We reached Hotel Miramonti in Bormio around 4, and I immediately had to try out the big tub in our “junior suite,” which had a lovely (if somewhat head-endangering) sloped wooden ceiling with heavy beams. We took a nap to sleep off some of that lunch, followed by a walk around downtown Bormio – which didn’t take long, especially as some shops and restaurants were closed. Bormio is mostly a ski resort, and it’s not quite ski season there yet – even less so than usual as this month has been unseasonably warm and dry.

Return to Bormio Part 2

ceiling of a small chapel – this must have been recently restored, as we did not see it on our previous trips to Bormio, and there was no explanation anywhere in the room, though there were display cases seemingly ready to hold text of some sort In the evening we went out again for snacks Read More…

ceiling of a small chapel – this must have been recently restored, as we did not see it on our previous trips to Bormio, and there was no explanation anywhere in the room, though there were display cases seemingly ready to hold text of some sort

In the evening we went out again for snacks and beer at a pub, which got very rowdy with a large group of young men singing largely incomprehensible songs. We never did figure out what tribe they belonged to, but one song went “Ocker, ocker, ocker, viva i pizzocher’ !” Only in Italy would a drinking song be an ode to the local pasta specialty: pizzocheri, buckwheat pasta cooked with potatoes and greens, then baked with cheese, garlic, sage, and butter.

wooden Schumi

During our walk, we saw outside a restaurant called Rasiga these fanciful carvings of Schumacher with his Ferrari cavallini (horses) and Valentino Rossi, the motorcycling champion

wooden Rossi

The next morning we got up in good time for our included breakfast, then drove up to the Bagni Vecchi (Old Baths), a few hundred meters above the town. We had been warned to reserve in advance because the Bagni Vecchi were likely to be crowded while the Bagni Nuovi are undergoing restoration. We got there half an hour before our reservation time of 11:00, and then they couldn’t find our reservation, but they let us in anyway.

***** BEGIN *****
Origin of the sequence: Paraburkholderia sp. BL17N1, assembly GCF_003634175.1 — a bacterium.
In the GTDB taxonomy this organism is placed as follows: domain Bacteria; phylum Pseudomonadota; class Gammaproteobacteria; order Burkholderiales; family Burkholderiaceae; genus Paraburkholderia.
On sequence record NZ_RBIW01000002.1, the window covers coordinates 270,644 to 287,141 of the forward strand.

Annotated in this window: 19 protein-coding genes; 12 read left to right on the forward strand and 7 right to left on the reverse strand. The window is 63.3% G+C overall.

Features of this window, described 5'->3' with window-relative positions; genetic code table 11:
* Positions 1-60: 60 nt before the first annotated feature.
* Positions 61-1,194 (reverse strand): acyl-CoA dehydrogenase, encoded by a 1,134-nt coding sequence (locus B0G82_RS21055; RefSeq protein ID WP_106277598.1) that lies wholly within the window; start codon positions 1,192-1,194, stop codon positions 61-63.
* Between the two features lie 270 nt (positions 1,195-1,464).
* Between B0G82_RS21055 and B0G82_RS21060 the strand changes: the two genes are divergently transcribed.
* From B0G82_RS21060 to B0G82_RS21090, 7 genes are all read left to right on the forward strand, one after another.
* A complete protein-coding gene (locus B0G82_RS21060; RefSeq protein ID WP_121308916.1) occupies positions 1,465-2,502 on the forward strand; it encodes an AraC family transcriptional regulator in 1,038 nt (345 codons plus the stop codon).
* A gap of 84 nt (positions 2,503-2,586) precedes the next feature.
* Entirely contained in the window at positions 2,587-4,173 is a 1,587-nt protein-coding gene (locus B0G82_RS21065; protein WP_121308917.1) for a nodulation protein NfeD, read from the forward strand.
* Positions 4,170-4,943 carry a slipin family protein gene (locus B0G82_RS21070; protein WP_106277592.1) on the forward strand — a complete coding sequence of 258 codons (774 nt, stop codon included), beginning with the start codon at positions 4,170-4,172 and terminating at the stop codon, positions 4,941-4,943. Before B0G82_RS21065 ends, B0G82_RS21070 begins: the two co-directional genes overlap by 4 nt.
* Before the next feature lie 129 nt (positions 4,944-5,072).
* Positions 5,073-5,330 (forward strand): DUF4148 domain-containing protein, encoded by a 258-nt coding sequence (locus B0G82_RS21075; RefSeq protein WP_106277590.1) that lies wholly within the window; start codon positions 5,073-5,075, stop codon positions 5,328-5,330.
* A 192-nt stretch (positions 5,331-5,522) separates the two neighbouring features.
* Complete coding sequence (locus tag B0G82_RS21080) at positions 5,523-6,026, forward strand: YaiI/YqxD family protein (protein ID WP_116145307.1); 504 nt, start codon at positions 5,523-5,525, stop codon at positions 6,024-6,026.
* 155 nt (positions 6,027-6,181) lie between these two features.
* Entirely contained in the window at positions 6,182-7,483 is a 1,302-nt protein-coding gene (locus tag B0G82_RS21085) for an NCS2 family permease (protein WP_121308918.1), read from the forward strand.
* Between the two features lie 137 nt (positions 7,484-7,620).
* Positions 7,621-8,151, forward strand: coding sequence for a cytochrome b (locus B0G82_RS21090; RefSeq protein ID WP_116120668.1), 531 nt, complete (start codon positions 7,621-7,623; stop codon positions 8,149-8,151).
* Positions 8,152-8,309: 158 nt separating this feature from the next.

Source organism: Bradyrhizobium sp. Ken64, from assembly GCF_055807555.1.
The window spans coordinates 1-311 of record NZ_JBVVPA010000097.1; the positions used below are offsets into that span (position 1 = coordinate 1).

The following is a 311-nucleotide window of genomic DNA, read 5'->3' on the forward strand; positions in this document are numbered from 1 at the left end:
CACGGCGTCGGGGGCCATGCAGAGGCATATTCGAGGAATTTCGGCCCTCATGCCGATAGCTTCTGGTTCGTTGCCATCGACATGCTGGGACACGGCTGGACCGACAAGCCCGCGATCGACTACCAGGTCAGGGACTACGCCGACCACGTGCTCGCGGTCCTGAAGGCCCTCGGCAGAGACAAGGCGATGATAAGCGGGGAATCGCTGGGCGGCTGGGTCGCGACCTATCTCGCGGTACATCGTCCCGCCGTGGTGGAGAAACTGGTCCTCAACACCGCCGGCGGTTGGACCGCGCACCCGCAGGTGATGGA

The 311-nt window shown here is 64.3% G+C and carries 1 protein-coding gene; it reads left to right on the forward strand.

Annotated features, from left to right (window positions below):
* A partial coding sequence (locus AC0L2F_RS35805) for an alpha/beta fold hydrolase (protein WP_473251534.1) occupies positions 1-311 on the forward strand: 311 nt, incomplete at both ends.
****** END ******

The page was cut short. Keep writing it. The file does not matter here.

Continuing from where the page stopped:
Bagni Vecchi di Bormio, external view

external view of the Bagni Vecchi showing the outdoor (hot water) pool next to the old chapel. To the right is the main spa and hotel building.

The price has gone up considerably: at 35 euros each, it’s well over twice what we paid on our last visit to Bormio, and a ten-percent discount voucher from our hotel did not do much to ease the sting. Oh, well. All good things must go up in price, I suppose, and, the once a year or so that we manage to go, we can afford it.

Once we had checked in and paid, we were given a token to get a locker key and a package containing tubes of bath gel/shampoo and body lotion. Then we went along to a desk where a lady gave us big white bathrobes and towels, and plastic flip-flops (presumably sterilized for our use); you pay a 5 euro deposit for these.

The locker rooms are unisex, with curtained booths where you change into your bathing suit (forgot your suit? apparently you can buy one embroidered with the crest of the Bagni Vecchi, though I did not inquire about price). After changing and stuffing our clothes, coats, and bags into the (smallish) lockers, we strapped our locker keys to our wrists, and away we went.

Our first stop was perhaps the oldest part of the baths, a dark, steamy, echoey tunnel carved into the living stone of the mountain. The tunnel splits, with one side ending in a spherical steam room with stone benches, the other trailing even further back and filled about four feet deep with hot water. In deep winter, due to some weird thermal effect, this water is almost unbearably hot (even for me, who adore very hot baths), but the surrounding earth wasn’t frozen enough yet last weekend, so it was merely pleasantly warm.